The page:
Poetry at Sangam



The Fugger of Wonderful Black Words by Robert Sheppard

This poem is so bad I’m talking over it, so that
its feathery undersong can tickle me to laughter.
I can just catch its little breath in my throat
speaking a vapour that is odourless and democratic.
All poems are about poetry, even love sonnets in Italian.
His name is Johannes Miltoni and he loves poesy as much as you.
His lady’s dark eyes flash like dancing rhymes down the page,
his metre a rumbling lower house welcoming the technocrat PM.

Berlusconi mounts his last bunga bunga. The girls are fresh,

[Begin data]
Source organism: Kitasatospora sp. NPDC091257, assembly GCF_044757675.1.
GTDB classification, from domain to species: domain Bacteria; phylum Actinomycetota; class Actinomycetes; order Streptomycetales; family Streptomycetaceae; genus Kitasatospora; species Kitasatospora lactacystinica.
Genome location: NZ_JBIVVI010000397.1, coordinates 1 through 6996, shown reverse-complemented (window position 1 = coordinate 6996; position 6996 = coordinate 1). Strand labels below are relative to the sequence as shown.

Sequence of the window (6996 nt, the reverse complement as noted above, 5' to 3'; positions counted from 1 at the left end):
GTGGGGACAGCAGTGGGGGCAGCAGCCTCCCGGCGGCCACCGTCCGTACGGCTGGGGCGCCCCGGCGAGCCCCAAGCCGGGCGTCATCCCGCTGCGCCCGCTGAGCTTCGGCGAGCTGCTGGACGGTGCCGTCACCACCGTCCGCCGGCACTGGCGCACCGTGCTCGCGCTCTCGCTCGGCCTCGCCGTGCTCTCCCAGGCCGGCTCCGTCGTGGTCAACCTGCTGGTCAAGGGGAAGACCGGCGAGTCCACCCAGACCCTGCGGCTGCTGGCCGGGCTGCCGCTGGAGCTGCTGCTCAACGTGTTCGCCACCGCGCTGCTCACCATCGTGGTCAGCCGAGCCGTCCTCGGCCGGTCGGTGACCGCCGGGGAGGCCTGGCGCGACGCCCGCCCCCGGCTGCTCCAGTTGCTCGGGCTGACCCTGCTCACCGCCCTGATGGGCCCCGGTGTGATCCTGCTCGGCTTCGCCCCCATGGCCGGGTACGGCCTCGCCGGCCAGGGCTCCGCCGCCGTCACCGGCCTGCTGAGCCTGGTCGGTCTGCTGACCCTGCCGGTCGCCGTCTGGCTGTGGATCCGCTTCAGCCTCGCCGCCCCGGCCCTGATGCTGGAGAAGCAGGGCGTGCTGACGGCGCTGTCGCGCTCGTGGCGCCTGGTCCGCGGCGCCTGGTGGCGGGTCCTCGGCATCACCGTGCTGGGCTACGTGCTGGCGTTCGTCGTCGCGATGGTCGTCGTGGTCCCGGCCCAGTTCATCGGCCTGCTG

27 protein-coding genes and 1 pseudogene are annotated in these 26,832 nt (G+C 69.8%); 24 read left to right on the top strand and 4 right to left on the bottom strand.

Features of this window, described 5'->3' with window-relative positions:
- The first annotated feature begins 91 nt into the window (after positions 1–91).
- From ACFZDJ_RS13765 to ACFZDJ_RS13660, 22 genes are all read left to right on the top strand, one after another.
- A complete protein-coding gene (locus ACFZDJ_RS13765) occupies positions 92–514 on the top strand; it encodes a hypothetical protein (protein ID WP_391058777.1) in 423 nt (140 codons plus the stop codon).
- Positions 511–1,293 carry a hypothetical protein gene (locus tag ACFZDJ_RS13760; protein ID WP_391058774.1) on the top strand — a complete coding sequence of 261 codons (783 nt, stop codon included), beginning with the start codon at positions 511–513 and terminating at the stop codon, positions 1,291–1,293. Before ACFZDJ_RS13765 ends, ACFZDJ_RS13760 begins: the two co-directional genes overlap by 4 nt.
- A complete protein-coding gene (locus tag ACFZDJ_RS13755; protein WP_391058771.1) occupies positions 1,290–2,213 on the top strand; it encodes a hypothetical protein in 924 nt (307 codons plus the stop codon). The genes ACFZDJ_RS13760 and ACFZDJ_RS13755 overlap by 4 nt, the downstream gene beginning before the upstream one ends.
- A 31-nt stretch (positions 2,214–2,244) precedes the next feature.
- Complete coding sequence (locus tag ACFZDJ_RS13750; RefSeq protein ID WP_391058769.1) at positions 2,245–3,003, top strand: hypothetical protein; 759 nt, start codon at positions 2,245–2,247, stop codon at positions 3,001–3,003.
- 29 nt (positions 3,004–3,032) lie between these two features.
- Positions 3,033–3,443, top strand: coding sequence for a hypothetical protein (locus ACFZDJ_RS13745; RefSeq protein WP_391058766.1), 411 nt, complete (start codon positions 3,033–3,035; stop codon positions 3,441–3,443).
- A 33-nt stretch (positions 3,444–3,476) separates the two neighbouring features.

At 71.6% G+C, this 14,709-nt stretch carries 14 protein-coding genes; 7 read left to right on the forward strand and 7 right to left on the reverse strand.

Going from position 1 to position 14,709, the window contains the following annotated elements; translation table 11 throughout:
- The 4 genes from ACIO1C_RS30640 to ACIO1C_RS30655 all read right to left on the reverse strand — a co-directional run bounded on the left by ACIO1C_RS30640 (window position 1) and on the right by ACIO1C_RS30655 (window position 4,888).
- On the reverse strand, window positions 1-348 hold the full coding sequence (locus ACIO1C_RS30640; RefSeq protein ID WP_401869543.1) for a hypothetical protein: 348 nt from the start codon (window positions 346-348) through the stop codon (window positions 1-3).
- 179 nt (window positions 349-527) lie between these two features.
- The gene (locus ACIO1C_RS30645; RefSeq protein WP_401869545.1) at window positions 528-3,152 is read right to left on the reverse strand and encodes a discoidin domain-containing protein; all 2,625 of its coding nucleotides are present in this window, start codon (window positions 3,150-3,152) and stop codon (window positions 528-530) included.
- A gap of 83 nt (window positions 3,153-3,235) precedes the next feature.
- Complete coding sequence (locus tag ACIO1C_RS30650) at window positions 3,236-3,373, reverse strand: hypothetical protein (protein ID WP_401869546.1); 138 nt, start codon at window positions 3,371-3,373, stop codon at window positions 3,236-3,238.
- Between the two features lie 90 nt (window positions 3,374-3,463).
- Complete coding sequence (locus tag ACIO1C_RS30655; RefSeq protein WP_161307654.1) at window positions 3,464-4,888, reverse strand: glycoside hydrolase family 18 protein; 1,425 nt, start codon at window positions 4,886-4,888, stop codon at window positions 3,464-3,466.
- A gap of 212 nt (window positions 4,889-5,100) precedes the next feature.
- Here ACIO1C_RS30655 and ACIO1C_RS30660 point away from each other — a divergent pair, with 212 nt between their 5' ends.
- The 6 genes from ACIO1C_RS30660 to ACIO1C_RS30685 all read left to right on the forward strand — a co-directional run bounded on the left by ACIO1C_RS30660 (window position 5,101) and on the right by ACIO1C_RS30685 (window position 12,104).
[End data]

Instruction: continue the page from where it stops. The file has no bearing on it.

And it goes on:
winking their gussets; their crooning host is old. The poem is too,
but it heals itself like a simile that wasn’t there in the original.
Did I mention that I was sitting in the toilet? I thought not.
I rise to wipe and turn to flush white noise over all of this. Don’t
take me seriously. Rome burns with overdubs all the time.

(Milton: Italian Sonnets II-VI)

(for Tom Atkins)